Are The Current Standards of Reporting on Japan Adequate?

If you take a look at page 172 of the 2009 UNODC Global Report on Trafficking In Persons, you’ll see the section I discussed in my last post. I’ve taken another look at the 2008 Trafficking In Persons Report from the U.S. State Department and found somthing which the UNODC had overlooked:

Japanese law does not prohibit recruitment of laborers using knowingly fraudulent or deceptive offers for purposes of forced labor.

If the section on institutional framework was far from comprehensive, but the sections are somewhat misleading, if the U.S. State Department is to be believed.

In its criminal justice response section, the UNODC report gives some figures on the number of convictions, but lets compare that with the 2010 TIP Report:

The government demonstrated diminished effort to identify and protect victims of trafficking during the reporting period. The number of trafficking victims identified overall by the Japanese government declined for the fourth consecutive year.

In the services provided to victims section, the UNODC tells us that all is well. Here is the entire section:

State authorities provide legal protection, temporary stay permits, medical and psychosocial support, and housing and shelter as well as repatriation assistance for victims of trafficking. NGOs and international organizations also offer housing and shelter as well as repatriation assistance.

Compare that to the damning report from the U.S. State Department:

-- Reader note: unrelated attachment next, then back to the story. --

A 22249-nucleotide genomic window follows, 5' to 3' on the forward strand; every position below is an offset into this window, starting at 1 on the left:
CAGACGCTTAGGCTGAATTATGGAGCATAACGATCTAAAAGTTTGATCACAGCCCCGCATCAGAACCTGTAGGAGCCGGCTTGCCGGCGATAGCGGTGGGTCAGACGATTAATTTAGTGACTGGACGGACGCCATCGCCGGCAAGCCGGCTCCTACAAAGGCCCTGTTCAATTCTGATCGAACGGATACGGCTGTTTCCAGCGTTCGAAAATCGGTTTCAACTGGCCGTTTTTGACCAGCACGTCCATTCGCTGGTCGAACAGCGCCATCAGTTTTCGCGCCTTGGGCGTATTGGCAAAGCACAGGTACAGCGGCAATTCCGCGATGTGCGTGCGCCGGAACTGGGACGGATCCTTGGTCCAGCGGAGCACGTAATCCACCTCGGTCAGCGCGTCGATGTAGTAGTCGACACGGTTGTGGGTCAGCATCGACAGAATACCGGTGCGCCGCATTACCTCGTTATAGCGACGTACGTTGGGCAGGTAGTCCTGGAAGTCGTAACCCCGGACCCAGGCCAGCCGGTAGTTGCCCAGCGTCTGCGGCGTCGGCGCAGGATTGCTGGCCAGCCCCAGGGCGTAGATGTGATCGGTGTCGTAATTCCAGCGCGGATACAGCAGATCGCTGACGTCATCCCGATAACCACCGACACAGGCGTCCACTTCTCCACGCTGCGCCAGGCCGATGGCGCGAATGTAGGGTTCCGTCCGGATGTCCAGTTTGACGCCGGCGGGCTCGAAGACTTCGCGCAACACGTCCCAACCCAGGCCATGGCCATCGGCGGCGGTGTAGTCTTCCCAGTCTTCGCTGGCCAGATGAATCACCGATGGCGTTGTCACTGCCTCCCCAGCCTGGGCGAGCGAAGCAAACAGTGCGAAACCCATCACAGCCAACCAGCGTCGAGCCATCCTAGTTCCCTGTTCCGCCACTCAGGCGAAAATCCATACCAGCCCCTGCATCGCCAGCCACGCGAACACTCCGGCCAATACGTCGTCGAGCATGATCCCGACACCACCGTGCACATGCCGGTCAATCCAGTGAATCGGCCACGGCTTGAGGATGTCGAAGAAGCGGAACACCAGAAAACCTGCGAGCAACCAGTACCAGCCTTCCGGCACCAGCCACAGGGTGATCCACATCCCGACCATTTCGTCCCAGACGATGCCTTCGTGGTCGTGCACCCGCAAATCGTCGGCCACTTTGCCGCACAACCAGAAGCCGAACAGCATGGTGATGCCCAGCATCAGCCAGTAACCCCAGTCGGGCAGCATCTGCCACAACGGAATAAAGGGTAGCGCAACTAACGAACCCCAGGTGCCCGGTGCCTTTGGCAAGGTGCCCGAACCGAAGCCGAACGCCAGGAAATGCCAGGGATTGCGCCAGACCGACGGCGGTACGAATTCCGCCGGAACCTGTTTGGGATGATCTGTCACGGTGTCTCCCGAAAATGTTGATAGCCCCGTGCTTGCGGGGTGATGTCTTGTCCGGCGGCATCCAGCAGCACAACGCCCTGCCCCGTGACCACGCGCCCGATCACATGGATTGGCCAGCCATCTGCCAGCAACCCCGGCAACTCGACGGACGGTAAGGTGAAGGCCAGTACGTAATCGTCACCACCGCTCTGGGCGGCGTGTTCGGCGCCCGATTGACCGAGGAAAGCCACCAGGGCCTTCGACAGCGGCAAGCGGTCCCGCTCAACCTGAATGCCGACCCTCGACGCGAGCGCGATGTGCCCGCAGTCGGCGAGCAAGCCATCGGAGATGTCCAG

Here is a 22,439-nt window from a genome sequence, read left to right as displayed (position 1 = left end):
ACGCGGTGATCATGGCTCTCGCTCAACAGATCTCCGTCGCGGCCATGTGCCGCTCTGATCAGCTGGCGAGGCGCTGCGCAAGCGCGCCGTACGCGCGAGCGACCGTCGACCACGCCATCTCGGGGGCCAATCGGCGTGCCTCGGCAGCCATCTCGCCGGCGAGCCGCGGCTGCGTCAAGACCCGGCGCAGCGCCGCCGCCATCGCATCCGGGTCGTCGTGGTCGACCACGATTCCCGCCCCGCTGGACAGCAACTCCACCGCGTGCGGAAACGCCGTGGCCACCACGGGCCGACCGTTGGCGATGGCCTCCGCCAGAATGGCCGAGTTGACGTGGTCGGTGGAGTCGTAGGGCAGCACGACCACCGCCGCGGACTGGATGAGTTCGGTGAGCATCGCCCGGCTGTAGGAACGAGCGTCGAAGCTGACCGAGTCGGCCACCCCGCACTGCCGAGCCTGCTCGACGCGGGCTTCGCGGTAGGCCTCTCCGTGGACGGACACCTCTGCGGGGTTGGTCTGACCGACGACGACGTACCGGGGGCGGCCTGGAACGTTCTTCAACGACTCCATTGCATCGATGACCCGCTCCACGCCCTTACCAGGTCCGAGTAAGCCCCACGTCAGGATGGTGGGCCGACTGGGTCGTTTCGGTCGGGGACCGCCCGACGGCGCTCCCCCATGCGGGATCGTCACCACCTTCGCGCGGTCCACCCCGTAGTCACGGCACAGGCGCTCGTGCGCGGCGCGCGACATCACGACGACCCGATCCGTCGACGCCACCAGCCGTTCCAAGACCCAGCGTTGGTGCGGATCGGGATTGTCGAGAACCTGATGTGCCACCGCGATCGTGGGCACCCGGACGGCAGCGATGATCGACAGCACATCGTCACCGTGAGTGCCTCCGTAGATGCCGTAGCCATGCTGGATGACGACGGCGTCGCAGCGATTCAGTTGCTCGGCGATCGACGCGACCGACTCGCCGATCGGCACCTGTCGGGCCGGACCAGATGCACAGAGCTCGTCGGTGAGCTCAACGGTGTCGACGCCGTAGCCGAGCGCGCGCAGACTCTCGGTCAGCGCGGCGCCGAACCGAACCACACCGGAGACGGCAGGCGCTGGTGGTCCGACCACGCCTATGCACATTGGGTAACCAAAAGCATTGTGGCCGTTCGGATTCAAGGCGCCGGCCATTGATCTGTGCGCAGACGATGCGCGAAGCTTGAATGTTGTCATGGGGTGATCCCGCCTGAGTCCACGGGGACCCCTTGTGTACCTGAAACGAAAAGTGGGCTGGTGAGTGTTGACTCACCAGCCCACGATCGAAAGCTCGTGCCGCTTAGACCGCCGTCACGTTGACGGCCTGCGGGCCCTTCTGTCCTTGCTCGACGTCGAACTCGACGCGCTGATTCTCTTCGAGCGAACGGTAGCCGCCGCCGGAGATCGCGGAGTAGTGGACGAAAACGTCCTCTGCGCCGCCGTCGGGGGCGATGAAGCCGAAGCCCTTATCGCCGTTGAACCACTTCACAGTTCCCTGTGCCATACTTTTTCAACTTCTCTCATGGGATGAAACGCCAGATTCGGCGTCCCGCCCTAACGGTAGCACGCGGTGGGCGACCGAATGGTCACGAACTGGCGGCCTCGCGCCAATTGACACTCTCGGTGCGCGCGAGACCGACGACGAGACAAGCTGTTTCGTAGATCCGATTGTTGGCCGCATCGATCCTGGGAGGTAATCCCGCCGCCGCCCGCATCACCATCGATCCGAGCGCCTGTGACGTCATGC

• The government did not identify any male victims of trafficking, nor did it have any shelters available to male victims.
  • Informed observers continue to report that the government is not proactive in searching for victims among vulnerable populations.
  • All of the 17 identified victims were detained in government shelters for domestic violence victims – Women’s Consulting Centers (WCCs) – that denied victims freedom of movement.
  • Authorities have never identified a trafficking victim in the large population of foreign laborers in Japan, including in the “foreign trainee program.”
  • The government appears to do a poor job of informing trafficking victims that legal redress or compensation through a criminal or civil suit is possible under Japanese law.
  • Although the government claims the availability of a long-term residency visa for trafficking victims, no foreign victims have ever been granted such a visa.

The report also had positive things to say about Japan, but the point I’m making is that the UN document appears to have failed in providing adequate visibility on the reality faced by victims of human trafficking in this country. No shelters for male victims? The government may point to the fact that no men were confirmed as victims, but then again, there have allegedly been hundreds of reports of abuses in the foreign trainee program which have never been investigated.

The standard of reporting makes learning about the issues and understanding their urgency somewhat frustrating.

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